A few weeks back, the Atlanta Braves picked up Adam Brett Walker. I discussed how I liked the move. Walker is a big-swinging, big-missing power bat with serious swing issues. As a pinch-hit, reserve player, however, his bat could be a help to the Braves lineup.
Here, in case you forgot:
It is a good landing spot for Walker. The Braves took Adonis Garcia — a 30 year old "prospect" — out of the Yankees farm system and have made him a functional place holder on their ever-evolving team. Perhaps they could do the same for Walker.
That is, assuming Walker sticks around longer than his last two spots. The Braves starting outfield is set, so his shortcomings in the field as a fourth outfielder won't be as glaring. Perhaps his power would be most effective in a limited role, taking the time to finally learn how to lay off breaking pitches. The Braves could always use an extra power bat in a lineup that has finished dead last in baseball in home runs the past two seasons.
Yesterday, the Braves continued to reshape this ever-evolving roster, bringing in another Walker.
I personally love this move, but it could spell the end for Adam Walker's chances of breaking the big league opening day roster.
Christian Walker is now 25 years old. I am of the belief — and I know I am in the minority — that were he in another organization, he'd likely have a lot more big league at bats. The right-handed hitting first baseman simply had no chance to break the Orioles' 25-man roster, blocked by the likes of Chris Davis and Mark Trumbo.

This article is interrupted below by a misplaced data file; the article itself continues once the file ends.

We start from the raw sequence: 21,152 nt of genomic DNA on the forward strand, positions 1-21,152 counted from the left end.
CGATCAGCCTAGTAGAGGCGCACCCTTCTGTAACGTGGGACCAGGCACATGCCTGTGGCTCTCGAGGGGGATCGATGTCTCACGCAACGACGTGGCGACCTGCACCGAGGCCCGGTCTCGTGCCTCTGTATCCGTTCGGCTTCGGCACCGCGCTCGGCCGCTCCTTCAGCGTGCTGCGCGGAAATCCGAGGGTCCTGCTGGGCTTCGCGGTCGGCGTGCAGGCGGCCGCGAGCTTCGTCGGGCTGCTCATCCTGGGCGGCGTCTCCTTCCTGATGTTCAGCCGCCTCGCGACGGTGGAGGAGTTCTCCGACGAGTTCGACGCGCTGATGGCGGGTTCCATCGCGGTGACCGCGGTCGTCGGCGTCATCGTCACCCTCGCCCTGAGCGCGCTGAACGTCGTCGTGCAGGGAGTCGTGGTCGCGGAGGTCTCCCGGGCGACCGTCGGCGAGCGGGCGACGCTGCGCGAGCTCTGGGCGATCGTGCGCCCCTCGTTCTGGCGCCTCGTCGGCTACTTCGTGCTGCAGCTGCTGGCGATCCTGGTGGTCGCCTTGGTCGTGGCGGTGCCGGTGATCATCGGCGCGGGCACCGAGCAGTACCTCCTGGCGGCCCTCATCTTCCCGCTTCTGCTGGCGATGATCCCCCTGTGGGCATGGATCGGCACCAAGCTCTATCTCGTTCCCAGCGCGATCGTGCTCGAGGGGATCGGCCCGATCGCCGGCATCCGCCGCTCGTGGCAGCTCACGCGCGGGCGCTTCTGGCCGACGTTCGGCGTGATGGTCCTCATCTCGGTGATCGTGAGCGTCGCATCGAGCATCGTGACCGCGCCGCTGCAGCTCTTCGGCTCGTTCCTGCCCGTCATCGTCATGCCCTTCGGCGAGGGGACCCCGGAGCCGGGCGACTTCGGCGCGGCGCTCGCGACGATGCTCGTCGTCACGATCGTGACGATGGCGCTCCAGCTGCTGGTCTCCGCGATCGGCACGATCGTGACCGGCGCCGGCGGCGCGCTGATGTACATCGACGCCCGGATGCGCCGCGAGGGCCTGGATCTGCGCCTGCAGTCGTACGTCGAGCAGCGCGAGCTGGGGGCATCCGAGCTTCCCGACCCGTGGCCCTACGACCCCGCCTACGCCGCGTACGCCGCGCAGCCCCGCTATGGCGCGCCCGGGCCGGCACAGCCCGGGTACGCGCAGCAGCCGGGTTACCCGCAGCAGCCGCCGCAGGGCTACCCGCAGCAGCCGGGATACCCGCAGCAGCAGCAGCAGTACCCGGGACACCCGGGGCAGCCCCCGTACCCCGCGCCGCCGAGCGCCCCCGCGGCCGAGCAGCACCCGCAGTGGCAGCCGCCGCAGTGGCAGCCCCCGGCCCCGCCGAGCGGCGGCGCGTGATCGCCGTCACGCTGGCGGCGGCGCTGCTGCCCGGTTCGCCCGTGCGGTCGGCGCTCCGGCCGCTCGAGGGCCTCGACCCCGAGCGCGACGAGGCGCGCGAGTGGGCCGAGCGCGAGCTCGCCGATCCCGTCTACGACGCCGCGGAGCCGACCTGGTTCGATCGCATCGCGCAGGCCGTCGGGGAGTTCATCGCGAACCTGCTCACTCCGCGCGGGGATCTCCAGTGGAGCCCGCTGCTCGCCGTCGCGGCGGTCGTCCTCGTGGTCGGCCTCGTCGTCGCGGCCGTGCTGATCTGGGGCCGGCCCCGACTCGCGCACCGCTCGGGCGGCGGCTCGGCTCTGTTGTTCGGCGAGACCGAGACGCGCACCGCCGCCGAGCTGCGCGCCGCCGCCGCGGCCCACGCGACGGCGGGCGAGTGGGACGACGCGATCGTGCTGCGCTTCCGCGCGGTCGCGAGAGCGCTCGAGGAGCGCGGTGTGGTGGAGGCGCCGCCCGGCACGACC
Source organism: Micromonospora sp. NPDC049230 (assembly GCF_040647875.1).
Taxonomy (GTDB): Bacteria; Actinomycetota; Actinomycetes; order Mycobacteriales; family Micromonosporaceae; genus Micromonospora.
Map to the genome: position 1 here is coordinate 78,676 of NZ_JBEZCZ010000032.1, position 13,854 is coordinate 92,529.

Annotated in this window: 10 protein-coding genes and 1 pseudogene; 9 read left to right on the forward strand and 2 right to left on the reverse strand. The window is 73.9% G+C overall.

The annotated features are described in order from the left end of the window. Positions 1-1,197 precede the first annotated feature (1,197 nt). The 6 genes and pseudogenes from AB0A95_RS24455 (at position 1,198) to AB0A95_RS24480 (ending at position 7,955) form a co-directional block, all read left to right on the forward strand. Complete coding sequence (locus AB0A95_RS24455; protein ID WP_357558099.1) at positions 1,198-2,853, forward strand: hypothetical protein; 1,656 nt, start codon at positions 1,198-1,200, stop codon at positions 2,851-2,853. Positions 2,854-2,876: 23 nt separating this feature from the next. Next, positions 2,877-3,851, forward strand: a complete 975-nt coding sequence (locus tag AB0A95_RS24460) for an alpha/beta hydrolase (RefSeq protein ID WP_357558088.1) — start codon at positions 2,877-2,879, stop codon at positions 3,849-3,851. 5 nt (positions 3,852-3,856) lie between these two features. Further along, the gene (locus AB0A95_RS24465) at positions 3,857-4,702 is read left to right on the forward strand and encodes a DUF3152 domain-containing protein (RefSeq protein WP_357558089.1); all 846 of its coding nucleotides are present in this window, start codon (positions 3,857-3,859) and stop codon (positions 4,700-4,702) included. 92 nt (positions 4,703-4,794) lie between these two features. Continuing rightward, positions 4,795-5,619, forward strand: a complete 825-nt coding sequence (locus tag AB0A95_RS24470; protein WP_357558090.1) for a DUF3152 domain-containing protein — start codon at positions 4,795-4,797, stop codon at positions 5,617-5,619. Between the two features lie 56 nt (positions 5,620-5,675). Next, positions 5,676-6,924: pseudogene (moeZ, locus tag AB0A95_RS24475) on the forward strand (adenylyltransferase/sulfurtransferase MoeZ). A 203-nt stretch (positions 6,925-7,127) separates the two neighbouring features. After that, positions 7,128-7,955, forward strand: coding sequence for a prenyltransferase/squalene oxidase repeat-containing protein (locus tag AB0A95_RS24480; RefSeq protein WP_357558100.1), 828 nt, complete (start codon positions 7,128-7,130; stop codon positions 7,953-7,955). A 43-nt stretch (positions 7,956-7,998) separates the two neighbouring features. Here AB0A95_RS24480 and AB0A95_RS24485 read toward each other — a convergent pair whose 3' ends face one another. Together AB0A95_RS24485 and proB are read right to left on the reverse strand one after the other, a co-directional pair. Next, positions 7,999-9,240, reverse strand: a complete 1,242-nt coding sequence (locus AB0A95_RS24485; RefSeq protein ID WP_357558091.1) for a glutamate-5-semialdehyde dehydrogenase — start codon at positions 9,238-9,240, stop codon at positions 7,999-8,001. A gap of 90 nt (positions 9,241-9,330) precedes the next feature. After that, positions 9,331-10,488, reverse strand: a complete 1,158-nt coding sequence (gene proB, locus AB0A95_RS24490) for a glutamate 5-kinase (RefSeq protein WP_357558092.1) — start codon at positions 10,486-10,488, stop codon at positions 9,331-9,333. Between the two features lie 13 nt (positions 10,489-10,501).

Walker may be the streakiest hitter at the Triple-A level. Looking at his split averages from 2016 is an emotional roller coaster. Starting in April and going to the end of the season hit he: .300, .209, .228, .311, .250, and .350. It is fun to watch Walker when he is locked in, however. Since the Orioles drafted him in the fourth round out of South Carolina in the 2012 MLB Draft, he has shown good home run and gap power, with the ability to hit for a pretty decent average.
He broke out in 2014 at Double-A Bowie. That season he slashed .301/.367/.516 with 15 doubles and 20 home runs in 95 games before a late season promotion to Triple-A. He struck out 20.2 percent of the time while walking 9.2 percent of the time, both respectable numbers for the first base position.
He hasn't been able to exactly match those numbers in his time in Triple-A and the majors over the past two seasons. Walker has continued to show that he can hit, however. Most importantly he doesn't strike out any where near the astronomical rate that Adam Walker does.
His career line is nice. Over five minor league seasons, he has slashed .276/.342/.449. He has belted 75 home runs (averaging 21 a year over the past three seasons) while adding 119 doubles. His career walk rate isn't fantastic (8.3 percent). It is good enough, however, when paired with his 21.3 career strike out rate.
Walker isn't here to supplant Freddie Freeman at first base. Nor is he going to steal every day at bats in the outfield. What Walker can be is a reliable utility bat. He plays a solid first base and his transition to the outfield last season was passable at the least.
Walker has one option left. This is a huge bonus for him. At the very least, the Braves got solid organizational depth. Despite a poor track record in his 27 MLB at bats, Walker is big league ready in a pinch.
The Braves continue to stockpile prospects that people once had high hopes for. People have watched Adam Brett Walker, Christian Walker and Balbino Fuenmayor for years. Now, they all get a legitimate shot with the Braves this spring.